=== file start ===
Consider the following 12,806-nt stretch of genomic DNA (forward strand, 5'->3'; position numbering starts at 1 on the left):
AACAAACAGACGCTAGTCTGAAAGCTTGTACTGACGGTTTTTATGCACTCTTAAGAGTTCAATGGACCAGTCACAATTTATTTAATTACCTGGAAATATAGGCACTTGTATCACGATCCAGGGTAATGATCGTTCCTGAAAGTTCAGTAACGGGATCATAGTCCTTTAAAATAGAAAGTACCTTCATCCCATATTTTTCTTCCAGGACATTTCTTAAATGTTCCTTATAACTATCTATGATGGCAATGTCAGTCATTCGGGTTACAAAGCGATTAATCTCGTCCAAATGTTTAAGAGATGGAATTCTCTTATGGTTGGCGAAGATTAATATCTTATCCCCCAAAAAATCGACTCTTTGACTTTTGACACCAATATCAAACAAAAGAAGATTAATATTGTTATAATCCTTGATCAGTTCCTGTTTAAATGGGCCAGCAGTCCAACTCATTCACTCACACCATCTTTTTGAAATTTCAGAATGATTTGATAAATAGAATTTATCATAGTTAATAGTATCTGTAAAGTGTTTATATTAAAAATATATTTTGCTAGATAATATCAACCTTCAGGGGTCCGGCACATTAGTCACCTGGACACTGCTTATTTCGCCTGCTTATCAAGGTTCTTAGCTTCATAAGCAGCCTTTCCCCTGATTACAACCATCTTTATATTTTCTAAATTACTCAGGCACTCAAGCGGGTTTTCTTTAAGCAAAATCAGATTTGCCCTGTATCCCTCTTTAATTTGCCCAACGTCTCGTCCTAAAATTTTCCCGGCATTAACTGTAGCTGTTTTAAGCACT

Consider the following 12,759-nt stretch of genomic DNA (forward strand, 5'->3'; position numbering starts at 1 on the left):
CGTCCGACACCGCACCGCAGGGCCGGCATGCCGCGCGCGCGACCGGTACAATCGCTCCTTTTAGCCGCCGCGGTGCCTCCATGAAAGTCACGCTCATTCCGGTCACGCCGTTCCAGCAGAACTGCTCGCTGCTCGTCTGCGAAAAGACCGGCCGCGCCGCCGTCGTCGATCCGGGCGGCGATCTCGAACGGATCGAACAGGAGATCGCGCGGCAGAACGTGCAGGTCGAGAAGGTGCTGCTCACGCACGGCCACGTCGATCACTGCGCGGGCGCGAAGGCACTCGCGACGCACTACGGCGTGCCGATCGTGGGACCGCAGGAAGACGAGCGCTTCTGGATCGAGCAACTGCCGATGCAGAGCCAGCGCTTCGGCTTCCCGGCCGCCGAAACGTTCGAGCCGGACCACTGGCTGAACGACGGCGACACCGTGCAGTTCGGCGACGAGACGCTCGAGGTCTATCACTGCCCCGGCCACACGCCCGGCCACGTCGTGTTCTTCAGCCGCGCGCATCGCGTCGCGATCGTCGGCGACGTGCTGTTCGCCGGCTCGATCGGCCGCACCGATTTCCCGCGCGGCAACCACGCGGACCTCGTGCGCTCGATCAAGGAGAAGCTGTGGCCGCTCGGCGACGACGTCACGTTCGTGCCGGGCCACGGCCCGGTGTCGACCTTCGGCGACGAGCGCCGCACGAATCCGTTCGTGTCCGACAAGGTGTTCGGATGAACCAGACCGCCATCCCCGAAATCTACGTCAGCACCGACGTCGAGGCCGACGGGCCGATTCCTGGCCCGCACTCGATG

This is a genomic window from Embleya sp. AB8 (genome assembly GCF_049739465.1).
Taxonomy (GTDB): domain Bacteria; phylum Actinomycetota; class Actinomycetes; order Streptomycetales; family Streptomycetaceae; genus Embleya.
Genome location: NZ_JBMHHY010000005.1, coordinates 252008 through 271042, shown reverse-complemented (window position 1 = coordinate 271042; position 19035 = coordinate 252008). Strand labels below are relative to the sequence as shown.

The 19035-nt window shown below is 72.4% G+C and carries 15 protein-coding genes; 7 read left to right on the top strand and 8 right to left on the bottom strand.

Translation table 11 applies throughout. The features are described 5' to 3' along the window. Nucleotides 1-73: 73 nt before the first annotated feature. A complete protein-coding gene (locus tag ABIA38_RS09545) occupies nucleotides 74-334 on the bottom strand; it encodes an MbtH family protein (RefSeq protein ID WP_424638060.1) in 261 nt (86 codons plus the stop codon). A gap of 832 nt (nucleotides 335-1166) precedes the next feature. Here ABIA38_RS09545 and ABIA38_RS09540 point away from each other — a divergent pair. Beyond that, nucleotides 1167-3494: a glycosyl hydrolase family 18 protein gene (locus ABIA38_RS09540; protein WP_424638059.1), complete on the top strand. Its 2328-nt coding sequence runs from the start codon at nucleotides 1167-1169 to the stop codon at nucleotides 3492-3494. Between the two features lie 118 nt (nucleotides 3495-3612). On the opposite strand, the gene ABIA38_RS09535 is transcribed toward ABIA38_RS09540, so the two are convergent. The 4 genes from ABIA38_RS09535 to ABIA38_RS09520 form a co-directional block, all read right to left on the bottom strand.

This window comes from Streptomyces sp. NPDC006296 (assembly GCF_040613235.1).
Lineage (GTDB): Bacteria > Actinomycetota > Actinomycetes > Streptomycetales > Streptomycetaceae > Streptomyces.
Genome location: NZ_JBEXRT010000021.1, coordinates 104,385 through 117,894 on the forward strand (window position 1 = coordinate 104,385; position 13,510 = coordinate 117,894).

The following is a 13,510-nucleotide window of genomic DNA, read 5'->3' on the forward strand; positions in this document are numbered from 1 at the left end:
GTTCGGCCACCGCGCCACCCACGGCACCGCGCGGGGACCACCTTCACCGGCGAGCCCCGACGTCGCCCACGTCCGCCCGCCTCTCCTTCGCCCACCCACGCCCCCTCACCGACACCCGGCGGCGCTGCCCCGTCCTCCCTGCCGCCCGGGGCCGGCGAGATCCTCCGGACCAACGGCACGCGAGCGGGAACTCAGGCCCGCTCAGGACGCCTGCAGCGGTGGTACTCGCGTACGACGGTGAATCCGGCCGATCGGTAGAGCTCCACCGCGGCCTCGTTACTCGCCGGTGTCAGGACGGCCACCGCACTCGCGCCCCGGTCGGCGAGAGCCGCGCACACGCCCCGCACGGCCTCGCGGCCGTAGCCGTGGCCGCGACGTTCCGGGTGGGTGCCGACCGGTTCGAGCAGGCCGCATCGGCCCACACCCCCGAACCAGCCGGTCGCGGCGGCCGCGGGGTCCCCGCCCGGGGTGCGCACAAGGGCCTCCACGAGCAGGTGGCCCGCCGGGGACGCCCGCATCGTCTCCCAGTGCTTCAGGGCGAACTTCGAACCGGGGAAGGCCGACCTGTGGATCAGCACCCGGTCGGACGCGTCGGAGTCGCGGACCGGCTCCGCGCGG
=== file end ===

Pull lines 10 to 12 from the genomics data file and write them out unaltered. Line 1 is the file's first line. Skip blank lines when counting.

This window comes from Streptomyces sp. NPDC006296 (assembly GCF_040613235.1).
Lineage (GTDB): Bacteria > Actinomycetota > Actinomycetes > Streptomycetales > Streptomycetaceae > Streptomyces.
Genome location: NZ_JBEXRT010000021.1, coordinates 104,385 through 117,894 on the forward strand (window position 1 = coordinate 104,385; position 13,510 = coordinate 117,894).